Toronto Trailblazers: Women in Canadian Publishing
Toronto Trailblazers explores the influence of seven key women who, despite pervasive gender bias, helped advance a modern literary culture for Canada.
Publisher Irene Clarke, scholarly editors Eleanor Harman and Francess Halpenny, trade editors Sybil Hutchinson, Claire Pratt, and Anna Porter, and literary agent Bella Pomer made the most of their vocational prospects, first by securing their respective positions and then by refining their professional methods. Individually, each woman asserted her agency by adapting orthodox ways of working within Canadian publishing. Collectively, their overarching approach emerged as a feminist practice. Through their vision and method these trailblazing women disrupted the dominant masculine paradigm and helped transform publishing practice in Canada.
- Series: Studies in Book and Print Culture
- World Rights
- Page Count: 304 pages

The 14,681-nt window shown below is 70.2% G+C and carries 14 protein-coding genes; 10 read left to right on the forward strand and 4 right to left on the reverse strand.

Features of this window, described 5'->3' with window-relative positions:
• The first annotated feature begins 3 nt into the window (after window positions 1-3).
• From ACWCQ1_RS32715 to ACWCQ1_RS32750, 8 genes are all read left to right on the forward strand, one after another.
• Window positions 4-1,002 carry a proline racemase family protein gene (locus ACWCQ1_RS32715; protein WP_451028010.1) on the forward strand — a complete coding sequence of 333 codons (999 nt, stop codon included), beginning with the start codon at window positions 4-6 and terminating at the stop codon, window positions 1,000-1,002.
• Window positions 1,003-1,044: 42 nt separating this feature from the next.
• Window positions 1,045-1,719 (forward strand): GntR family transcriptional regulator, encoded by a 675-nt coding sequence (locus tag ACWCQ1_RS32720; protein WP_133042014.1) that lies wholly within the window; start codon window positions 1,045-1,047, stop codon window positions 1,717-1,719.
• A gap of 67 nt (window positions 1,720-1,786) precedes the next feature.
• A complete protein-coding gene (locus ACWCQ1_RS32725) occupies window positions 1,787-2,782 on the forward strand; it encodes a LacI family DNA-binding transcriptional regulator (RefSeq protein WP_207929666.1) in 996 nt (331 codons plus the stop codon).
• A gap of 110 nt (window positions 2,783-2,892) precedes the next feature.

- Illustrations: 7
- Dimensions: 5.9in x 0.8in x 9.0in
Reviews“Drawing on extensive archival research and interviews as well as a wide range of published sources, Ruth Panofsky adds the often-overlooked dimension of gender to the history of Canadian cultural production and provides important new insights into the complex workings of English-Canadian publishing houses.”
Carole Gerson, Professor of English, Simon Fraser University
“Taking a largely biographical approach, and featuring seven case studies that follow the careers of leading female figures in Canadian publishing, Toronto Trailblazers addresses an important, under-researched, and interesting topic.”
Claire Squires, Professor of Publishing Studies, University of Stirling
Author InformationRuth Panofsky is a professor in the Department of English at Ryerson University.
Table of contents
1. "Exceptional in building a Canadian company": Irene Clarke
2. A "Principal Architect" of the University of Toronto Press: Eleanor Harman
3. The "Editorial Conscience" of the University of Toronto Press: Francess Halpenny
4. "She knew the business ... and the Canadian literary market": Sybil Hutchinson
5. A "tremendous job of editing": Claire Pratt
6. Publishing "Maestro" and Cultural Advocate: Anna Porter
7. The "Grande Dame" of Literary Agents: Bella Pomer
Subjects and Courses